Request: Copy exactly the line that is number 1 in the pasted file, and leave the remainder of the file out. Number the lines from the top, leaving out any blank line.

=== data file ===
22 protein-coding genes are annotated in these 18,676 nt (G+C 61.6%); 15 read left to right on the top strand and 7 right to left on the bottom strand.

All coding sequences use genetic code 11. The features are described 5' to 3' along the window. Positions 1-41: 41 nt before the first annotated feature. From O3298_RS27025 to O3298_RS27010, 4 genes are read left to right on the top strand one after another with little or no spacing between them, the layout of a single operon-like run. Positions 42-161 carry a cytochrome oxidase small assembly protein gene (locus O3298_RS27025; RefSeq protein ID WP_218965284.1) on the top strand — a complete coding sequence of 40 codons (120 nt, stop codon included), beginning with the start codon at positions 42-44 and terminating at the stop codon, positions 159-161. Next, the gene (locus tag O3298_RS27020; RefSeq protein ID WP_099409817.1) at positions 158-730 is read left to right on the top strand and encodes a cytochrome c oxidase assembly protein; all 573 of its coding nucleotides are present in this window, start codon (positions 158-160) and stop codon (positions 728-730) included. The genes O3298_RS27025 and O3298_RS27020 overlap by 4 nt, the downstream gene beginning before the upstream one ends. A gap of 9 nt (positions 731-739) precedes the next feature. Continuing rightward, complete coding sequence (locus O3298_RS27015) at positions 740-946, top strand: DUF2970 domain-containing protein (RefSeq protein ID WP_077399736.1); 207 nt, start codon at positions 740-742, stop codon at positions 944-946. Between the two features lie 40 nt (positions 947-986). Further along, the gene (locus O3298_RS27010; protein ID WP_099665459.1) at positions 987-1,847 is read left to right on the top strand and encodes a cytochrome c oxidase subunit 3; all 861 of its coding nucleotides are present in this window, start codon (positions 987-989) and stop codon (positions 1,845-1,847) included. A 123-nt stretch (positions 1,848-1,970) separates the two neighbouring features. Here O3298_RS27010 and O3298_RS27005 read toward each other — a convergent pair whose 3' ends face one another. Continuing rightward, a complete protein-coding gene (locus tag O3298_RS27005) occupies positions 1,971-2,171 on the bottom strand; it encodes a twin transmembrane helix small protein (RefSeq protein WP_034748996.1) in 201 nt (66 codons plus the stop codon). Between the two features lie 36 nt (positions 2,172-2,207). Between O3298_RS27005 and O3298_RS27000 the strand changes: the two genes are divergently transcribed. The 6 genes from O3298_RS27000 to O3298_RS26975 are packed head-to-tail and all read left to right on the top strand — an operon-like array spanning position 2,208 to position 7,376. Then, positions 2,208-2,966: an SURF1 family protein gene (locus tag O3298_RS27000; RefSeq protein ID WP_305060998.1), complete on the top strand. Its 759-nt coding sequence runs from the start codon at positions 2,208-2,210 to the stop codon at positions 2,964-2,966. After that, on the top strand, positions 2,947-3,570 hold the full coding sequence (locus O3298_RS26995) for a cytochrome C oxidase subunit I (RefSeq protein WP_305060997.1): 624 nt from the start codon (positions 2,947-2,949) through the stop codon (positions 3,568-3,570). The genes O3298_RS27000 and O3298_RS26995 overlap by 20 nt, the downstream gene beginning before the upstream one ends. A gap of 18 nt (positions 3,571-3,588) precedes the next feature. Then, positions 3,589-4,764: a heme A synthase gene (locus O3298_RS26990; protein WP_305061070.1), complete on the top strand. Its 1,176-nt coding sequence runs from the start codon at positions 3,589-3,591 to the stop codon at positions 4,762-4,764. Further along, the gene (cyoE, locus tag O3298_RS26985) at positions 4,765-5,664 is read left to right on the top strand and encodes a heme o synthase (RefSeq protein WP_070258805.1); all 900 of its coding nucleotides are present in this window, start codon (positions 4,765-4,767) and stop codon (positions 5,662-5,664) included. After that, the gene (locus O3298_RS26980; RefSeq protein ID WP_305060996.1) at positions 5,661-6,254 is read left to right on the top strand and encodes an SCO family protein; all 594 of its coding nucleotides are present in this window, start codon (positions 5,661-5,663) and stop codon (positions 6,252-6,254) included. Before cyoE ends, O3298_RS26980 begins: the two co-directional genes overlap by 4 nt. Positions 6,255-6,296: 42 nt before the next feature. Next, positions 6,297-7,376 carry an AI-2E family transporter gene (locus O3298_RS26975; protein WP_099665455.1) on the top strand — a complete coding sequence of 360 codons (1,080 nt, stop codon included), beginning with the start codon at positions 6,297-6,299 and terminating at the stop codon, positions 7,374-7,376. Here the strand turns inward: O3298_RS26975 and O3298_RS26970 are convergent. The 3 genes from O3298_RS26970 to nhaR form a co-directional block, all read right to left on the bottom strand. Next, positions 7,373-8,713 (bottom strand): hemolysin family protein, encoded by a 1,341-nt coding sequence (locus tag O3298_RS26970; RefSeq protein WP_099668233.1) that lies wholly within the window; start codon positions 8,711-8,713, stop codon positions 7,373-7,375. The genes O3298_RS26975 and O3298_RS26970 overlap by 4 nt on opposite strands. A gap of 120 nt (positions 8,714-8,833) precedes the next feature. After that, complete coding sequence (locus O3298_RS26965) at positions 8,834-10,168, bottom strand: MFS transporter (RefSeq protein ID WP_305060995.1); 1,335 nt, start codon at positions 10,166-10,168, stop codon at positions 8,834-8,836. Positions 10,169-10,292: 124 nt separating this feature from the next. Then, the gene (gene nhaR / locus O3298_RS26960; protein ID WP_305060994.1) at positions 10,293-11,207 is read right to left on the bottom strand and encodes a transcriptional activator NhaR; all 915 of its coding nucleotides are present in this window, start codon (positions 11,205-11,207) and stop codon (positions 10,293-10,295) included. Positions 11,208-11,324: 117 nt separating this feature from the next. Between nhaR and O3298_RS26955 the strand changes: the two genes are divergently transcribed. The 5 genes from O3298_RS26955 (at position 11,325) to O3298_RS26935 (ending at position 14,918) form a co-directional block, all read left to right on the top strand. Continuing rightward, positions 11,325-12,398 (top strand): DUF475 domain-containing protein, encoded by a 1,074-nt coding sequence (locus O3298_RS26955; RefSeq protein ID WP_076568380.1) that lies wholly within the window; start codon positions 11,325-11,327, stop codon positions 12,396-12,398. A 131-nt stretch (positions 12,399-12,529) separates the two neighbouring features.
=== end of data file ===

22 protein-coding genes are annotated in these 18,676 nt (G+C 61.6%); 15 read left to right on the top strand and 7 right to left on the bottom strand.